• Exactly how far down does that chasm in the basement go? Blackwood himself never figured it out, but his theories — ranging from the chasm connecting to other tunnels and holes throughout the world, to reaching into some other realm, do nothing to ease the ominous nature of it all. Even Del Toro himself has commented that this, and not the homunculi themselves, is the true source of terror in the movie.
  • Otherworldly Visits Youngest First: Eight-year-old Sally is the first to be made aware of the existence of the "tooth fairies" living in the Blackwood house. But before long, her father Alex and his girlfriend Kim learn the reality of their existence. These Tooth Fairies, though, are not benevolent creatures, and try to abduct Sally. Kim saves her, but at the cost of her own humanity, as the tooth fairies seize her and transform her into one of their own.
  • Our Fairies Are Different: The manual goes into great detail about exactly how they're different and where the fairies are from. The homunculi are identified as 'tooth fairies' a number of times, along with darker names.
  • Paper Key-Retrieval Trick: A key is seen popping out of a door lock to land on a piece of drawing paper, which is pulled under the door and out of sight.
  • Parents as People: Sally's father Alex is so focused on renovating the mansion that he disregards Sally's claims about the homunculi and even blames her for their troubles.
  • Trademark Favorite Food: The Homunculi will eat bones, but they absolutely love children's teeth.
  • The Voice: Sally's mother. We only get to hear her talk on the phone.
  • Weakened by the Light: The homunculi are hurt by bright light.
  • Weaponized Camera: The Polaroid camera's flash temporarily blinds the creatures and causes them pain.
  • What Happened to the Mouse?:
    • In the course of scaring them away, Sally takes numerous pictures of the critters, and even removes one of their arms. We never see any of the pictures, they don't seem to convince the father very much, and the arm is never mentioned again.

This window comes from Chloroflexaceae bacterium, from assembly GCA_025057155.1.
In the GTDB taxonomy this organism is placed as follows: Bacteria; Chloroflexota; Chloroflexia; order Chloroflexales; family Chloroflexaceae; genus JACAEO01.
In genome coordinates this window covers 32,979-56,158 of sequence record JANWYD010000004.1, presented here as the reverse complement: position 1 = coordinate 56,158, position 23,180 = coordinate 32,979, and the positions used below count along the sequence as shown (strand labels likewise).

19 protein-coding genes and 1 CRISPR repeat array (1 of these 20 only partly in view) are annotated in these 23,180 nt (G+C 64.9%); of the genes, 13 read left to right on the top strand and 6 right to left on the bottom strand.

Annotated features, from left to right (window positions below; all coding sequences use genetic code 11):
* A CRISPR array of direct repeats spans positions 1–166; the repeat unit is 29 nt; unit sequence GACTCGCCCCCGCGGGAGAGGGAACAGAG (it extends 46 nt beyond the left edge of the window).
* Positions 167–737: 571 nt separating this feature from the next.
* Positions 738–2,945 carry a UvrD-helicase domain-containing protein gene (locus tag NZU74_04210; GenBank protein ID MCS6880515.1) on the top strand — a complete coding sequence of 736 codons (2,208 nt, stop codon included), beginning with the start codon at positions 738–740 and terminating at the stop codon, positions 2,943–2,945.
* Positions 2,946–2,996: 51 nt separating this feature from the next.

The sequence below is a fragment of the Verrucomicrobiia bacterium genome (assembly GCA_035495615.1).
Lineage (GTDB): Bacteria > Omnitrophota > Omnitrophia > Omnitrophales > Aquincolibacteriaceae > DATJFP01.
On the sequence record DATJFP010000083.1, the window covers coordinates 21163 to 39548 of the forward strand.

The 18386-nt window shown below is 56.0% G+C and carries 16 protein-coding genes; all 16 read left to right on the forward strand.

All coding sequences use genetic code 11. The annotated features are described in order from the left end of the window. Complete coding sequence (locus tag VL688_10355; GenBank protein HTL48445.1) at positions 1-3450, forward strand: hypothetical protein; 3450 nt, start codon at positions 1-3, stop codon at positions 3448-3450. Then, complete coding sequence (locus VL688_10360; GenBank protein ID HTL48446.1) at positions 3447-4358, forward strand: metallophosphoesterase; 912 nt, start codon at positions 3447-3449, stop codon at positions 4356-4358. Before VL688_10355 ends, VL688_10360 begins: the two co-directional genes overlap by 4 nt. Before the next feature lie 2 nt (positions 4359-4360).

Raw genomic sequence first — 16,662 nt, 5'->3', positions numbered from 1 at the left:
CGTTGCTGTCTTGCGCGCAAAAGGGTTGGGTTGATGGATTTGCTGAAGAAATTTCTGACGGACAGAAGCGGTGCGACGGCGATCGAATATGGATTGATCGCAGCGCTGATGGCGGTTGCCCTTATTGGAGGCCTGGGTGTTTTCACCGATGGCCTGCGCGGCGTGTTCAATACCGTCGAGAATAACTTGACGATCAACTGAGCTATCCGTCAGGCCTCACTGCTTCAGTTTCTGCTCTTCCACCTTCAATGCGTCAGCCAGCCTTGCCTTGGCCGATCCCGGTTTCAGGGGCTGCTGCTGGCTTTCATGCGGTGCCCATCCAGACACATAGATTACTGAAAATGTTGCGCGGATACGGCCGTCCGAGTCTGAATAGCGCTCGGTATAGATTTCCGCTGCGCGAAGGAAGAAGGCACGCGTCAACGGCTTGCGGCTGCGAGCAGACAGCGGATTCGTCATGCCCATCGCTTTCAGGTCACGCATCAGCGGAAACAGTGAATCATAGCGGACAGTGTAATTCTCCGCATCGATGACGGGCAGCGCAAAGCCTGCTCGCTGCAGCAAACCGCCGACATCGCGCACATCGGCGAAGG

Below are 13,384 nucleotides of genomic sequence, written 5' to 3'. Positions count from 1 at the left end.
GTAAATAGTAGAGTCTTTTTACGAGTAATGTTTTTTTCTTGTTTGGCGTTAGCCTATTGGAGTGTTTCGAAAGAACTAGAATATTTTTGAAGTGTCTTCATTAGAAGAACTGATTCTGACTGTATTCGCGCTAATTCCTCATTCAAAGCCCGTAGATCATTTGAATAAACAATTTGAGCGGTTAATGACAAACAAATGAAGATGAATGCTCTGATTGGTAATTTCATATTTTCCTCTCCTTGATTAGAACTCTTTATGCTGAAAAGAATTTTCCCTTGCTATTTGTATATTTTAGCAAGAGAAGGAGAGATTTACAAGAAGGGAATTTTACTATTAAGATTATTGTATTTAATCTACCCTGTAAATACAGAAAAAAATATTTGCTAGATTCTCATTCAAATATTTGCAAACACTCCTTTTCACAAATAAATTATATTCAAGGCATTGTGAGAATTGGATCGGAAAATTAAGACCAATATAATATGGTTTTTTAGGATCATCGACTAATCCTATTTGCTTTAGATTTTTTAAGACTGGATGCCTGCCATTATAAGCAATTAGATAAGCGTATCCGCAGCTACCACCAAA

• It's implied the groundskeeper survives the attack. There's a body. Did they go public? We'll never know.
    • Alex was there late at night when Kim disappears suddenly, with a large number of broken windows and doors and spilled blood left from the night. Wouldn't the police be just a little interested in what happened?
    • Atop that, they have the squashed body of Blackwood's homunculi, smashed flat by Sally's light, which could be used as proof.

The prequel novel contains the following tropes:

  • All Myths Are True: While the film only dealt with the homunculi, the prequel establishes that this trope is true in regards to the Fair Folk.
  • All There in the Manual: This is the manual.
  • All Trolls Are Different: Discussed by Blackwood, who believes the various differences in troll tribes are the result of some trolls evolving into different forms, while older ones survived at the same time in isolation.
  • Cold Iron: Discussed by Blackwood, who notes that various fairies (such as Baba Yaga) seem to have no trouble making contact with iron. Blackwood theorizes that either iron being harmful to fairies is untrue, or iron only harms certain fairy species.
  • Death of the Old Gods: Blackwood believes that Ragnarok already happened, but while the world is still intact, the Norse gods (whom he believes to just be a powerful fairy clan) were killed off.
  • Doing In the Wizard: Played with. Blackwood attempts to analyze the Fair Folk from a more scientific/naturalist perspective (he was a renowned scientist before the narrative starts, after all). To that end, he dismisses the existence of the soul or afterlife, generally interpreting stories of gods as exaggerated tales of fairy tribes and the idea of humans losing their souls to fairies as being a case of madness. The Fair Folk themselves are theorized by Blackwood to be just a separate, sapient species that evolved apart from humanity (predating humans, even).
  • Historical Hilarity: The Saxon Wars were started when the invading army burned down a sacred tree that was home to a fairy queen.
  • Our Ghosts Are Different: According to Blackwood, ghosts are just malevolent fairies who take on the forms of deceased humans in order to torment those who are grieving. Note that in European lore, the line between ghosts and fairies was not as clear as it is now, while East Asian countries like Japan still have the line blurred.
  • Scrapbook Story: The book is made of excerpts from Blackwood's diary, along with pages from his guide on dangerous fairies, coupled with a couple other documents relevant to the story, notably, a document from the Catholic Church that was part of a Deal with the Devil they made with the homunculi.